SEBRING — Overall it was a good report card for The School Board of Highlands County with Thursday’s release of the school and district accountability grades from the Florida Department of Education.
The grades are based on state assessment test scores along with other factors at the high school level, such as the graduation rate.
Accountability grade highlights for Highlands in 2019 include Sun ‘n Lake Elementary School, moving up from a “C” in 2018 to earn an “A” grade, the first “A” in the county since Cracker Trail Elementary School in 2013. The grading standards have been tougher in recent years.
Lake Country Elementary and Hill-Gustat Middle schools both earned a “B” grade, with Hill-Gustat maintaining a “B” and Lake Country moving up from a “C” grade.
All the other schools in Highlands had “C” grades, which included Lake Placid Elementary School improving from a “D” to a “C.”
On the downside, both Avon Elementary School and Highlands Virtual School (the district’s online program) dropped from a “B” to a “C” grade.
A closer look at the grades and district grades is possible by checking the grading scale used by the FDOE.
The accountability grade report shows the percentage of possible points each school earned. The points come from the percentage of students who scored in Level 3 or above on assessments and the percentage of those who improved, etc.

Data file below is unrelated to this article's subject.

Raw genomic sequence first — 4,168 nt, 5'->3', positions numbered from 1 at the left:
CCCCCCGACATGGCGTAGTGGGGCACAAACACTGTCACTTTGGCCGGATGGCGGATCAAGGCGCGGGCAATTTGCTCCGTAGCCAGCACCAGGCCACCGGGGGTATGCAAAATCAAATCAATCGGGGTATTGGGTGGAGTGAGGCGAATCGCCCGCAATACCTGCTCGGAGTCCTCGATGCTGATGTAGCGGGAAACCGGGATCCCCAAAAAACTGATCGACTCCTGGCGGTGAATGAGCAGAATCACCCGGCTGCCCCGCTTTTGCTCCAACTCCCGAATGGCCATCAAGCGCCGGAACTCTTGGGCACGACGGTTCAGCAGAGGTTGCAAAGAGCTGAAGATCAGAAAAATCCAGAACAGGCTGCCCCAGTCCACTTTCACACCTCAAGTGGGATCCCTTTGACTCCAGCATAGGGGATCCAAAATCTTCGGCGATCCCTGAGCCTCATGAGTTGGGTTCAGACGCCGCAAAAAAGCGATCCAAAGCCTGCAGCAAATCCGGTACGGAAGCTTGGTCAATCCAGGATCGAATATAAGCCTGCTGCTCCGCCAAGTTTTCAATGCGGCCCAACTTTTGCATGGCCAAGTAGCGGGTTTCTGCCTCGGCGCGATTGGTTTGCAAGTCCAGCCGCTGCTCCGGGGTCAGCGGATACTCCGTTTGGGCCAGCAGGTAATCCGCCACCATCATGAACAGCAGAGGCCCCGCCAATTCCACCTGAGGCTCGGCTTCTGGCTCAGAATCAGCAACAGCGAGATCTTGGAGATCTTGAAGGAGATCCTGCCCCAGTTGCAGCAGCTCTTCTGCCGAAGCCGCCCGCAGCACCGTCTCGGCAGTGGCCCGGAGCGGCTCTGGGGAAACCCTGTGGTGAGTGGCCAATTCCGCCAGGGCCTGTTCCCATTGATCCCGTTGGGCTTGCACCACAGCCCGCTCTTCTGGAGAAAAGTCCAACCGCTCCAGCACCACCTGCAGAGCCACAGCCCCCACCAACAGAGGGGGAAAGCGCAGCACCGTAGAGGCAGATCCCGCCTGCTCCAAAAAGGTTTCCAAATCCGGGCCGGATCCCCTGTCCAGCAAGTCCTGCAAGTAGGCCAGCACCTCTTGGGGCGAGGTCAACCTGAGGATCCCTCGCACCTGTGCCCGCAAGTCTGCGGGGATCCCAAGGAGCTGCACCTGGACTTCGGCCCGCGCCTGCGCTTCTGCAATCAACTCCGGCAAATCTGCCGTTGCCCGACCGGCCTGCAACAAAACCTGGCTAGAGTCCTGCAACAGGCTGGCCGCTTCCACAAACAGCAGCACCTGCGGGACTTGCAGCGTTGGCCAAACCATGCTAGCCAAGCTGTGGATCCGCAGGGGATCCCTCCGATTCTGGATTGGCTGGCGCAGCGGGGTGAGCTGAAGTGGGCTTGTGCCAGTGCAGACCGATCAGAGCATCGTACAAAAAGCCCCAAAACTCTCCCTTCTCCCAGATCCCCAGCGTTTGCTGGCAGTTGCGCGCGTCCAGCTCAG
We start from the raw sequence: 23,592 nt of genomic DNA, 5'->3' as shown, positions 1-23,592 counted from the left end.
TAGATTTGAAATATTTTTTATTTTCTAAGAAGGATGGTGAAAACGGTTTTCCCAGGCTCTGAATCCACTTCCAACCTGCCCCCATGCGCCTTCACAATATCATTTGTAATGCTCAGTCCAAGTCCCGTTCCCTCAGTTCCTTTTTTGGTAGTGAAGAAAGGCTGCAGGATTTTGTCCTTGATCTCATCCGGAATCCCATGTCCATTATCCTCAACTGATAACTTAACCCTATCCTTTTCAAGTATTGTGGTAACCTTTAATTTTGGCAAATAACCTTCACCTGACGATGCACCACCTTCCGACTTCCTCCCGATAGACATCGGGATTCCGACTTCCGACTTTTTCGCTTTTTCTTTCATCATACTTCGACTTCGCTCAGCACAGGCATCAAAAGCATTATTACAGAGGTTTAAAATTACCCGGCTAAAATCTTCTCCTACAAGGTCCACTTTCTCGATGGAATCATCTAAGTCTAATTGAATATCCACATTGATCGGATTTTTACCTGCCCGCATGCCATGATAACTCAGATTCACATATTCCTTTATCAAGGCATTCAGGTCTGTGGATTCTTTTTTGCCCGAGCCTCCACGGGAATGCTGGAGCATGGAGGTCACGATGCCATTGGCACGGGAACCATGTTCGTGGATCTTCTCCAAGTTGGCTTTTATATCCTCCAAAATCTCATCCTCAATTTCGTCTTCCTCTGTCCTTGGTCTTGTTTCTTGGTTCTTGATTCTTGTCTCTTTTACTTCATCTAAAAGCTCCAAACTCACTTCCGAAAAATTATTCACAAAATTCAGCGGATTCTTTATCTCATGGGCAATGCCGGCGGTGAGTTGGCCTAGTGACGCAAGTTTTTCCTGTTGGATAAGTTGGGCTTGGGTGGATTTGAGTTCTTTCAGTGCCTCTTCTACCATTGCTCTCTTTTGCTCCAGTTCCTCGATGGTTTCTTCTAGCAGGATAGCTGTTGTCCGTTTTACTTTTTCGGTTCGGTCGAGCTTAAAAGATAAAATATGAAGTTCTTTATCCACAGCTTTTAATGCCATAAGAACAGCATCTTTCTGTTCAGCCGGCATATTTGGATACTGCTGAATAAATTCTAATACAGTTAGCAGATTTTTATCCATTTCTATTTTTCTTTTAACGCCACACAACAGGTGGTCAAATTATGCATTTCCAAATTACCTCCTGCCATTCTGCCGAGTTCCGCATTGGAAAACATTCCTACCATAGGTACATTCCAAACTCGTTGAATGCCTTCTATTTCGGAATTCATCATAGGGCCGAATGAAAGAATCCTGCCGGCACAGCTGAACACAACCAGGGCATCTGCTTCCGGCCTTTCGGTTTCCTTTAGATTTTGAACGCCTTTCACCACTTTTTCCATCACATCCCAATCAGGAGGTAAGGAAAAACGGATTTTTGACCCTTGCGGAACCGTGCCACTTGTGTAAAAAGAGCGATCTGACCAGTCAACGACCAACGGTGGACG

The range for a “B” grade was 54%-61%, which means Lake Placid High School and Memorial Elementary School, both at 53%, just missed a “B” grade.
The district grades were based on the same scale with Highlands close to a “B,” but earning a “C” grade with 52%.
Hardee County was at the lowest end of the “B” scale with 54% and the Okeechobee County School District was also at the low end of the “B” with 55%.
The districts of Glades, Hendry and DeSoto counties earned “C” grades.
The school grade percentages show two areas of concern in Highlands — Lake Placid Middle School at 42% and Avon Park Middle School at 43%, which are at the low end of the “C” range of 41% to 53%.
The FDOE noted the following information on the district grades:
• 24 districts are now graded “A” in Florida, and for the second year in a row, there are no districts graded “D” or “F.”
• 54 of Florida’s 67 school districts are graded “A” or “B.”
• Five districts improved their district grade from a “B” in 2017-18 to an “A” in 2018-19.
• Three districts improved their district grade from a “C” in 2017-18 to a “B” in 2018-19.